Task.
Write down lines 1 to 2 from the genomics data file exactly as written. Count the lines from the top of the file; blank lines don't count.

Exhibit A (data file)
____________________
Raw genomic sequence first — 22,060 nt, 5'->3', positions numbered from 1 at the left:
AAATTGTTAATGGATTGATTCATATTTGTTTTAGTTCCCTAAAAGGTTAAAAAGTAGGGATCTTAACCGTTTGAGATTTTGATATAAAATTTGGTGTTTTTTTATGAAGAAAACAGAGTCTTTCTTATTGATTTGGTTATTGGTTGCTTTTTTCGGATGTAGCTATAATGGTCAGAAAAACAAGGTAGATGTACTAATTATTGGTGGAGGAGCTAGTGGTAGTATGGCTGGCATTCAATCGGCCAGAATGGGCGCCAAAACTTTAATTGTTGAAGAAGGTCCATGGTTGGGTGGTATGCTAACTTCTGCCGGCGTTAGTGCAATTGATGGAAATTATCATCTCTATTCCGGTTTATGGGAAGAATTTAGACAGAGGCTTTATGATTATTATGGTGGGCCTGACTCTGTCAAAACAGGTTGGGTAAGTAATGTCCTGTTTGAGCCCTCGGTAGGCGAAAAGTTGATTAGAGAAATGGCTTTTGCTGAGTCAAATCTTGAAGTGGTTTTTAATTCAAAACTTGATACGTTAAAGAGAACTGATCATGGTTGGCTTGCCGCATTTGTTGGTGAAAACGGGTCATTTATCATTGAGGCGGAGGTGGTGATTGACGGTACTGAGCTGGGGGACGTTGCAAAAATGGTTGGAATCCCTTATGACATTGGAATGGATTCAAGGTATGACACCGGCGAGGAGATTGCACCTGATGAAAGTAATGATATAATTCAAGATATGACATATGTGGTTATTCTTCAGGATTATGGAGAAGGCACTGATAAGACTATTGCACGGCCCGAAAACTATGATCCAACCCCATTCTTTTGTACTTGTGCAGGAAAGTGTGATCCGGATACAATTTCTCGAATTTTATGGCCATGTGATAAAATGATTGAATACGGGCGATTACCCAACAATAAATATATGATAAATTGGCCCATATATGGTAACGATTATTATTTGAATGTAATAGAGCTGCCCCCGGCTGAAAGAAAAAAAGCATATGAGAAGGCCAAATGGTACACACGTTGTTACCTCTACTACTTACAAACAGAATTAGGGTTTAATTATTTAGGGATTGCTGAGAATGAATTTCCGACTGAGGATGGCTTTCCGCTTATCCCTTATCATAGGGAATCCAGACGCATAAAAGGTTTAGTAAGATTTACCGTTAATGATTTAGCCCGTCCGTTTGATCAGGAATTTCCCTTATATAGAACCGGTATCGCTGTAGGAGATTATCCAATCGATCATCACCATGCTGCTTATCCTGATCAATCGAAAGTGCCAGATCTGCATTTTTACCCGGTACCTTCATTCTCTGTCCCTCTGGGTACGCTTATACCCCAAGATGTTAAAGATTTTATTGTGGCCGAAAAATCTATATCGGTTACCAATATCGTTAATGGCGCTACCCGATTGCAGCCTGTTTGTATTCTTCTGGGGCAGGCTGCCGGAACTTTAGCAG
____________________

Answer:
Raw genomic sequence first — 22,060 nt, 5'->3', positions numbered from 1 at the left:
AAATTGTTAATGGATTGATTCATATTTGTTTTAGTTCCCTAAAAGGTTAAAAAGTAGGGATCTTAACCGTTTGAGATTTTGATATAAAATTTGGTGTTTTTTTATGAAGAAAACAGAGTCTTTCTTATTGATTTGGTTATTGGTTGCTTTTTTCGGATGTAGCTATAATGGTCAGAAAAACAAGGTAGATGTACTAATTATTGGTGGAGGAGCTAGTGGTAGTATGGCTGGCATTCAATCGGCCAGAATGGGCGCCAAAACTTTAATTGTTGAAGAAGGTCCATGGTTGGGTGGTATGCTAACTTCTGCCGGCGTTAGTGCAATTGATGGAAATTATCATCTCTATTCCGGTTTATGGGAAGAATTTAGACAGAGGCTTTATGATTATTATGGTGGGCCTGACTCTGTCAAAACAGGTTGGGTAAGTAATGTCCTGTTTGAGCCCTCGGTAGGCGAAAAGTTGATTAGAGAAATGGCTTTTGCTGAGTCAAATCTTGAAGTGGTTTTTAATTCAAAACTTGATACGTTAAAGAGAACTGATCATGGTTGGCTTGCCGCATTTGTTGGTGAAAACGGGTCATTTATCATTGAGGCGGAGGTGGTGATTGACGGTACTGAGCTGGGGGACGTTGCAAAAATGGTTGGAATCCCTTATGACATTGGAATGGATTCAAGGTATGACACCGGCGAGGAGATTGCACCTGATGAAAGTAATGATATAATTCAAGATATGACATATGTGGTTATTCTTCAGGATTATGGAGAAGGCACTGATAAGACTATTGCACGGCCCGAAAACTATGATCCAACCCCATTCTTTTGTACTTGTGCAGGAAAGTGTGATCCGGATACAATTTCTCGAATTTTATGGCCATGTGATAAAATGATTGAATACGGGCGATTACCCAACAATAAATATATGATAAATTGGCCCATATATGGTAACGATTATTATTTGAATGTAATAGAGCTGCCCCCGGCTGAAAGAAAAAAAGCATATGAGAAGGCCAAATGGTACACACGTTGTTACCTCTACTACTTACAAACAGAATTAGGGTTTAATTATTTAGGGATTGCTGAGAATGAATTTCCGACTGAGGATGGCTTTCCGCTTATCCCTTATCATAGGGAATCCAGACGCATAAAAGGTTTAGTAAGATTTACCGTTAATGATTTAGCCCGTCCGTTTGATCAGGAATTTCCCTTATATAGAACCGGTATCGCTGTAGGAGATTATCCAATCGATCATCACCATGCTGCTTATCCTGATCAATCGAAAGTGCCAGATCTGCATTTTTACCCGGTACCTTCATTCTCTGTCCCTCTGGGTACGCTTATACCCCAAGATGTTAAAGATTTTATTGTGGCCGAAAAATCTATATCGGTTACCAATATCGTTAATGGCGCTACCCGATTGCAGCCTGTTTGTATTCTTCTGGGGCAGGCTGCCGGAACTTTAGCAG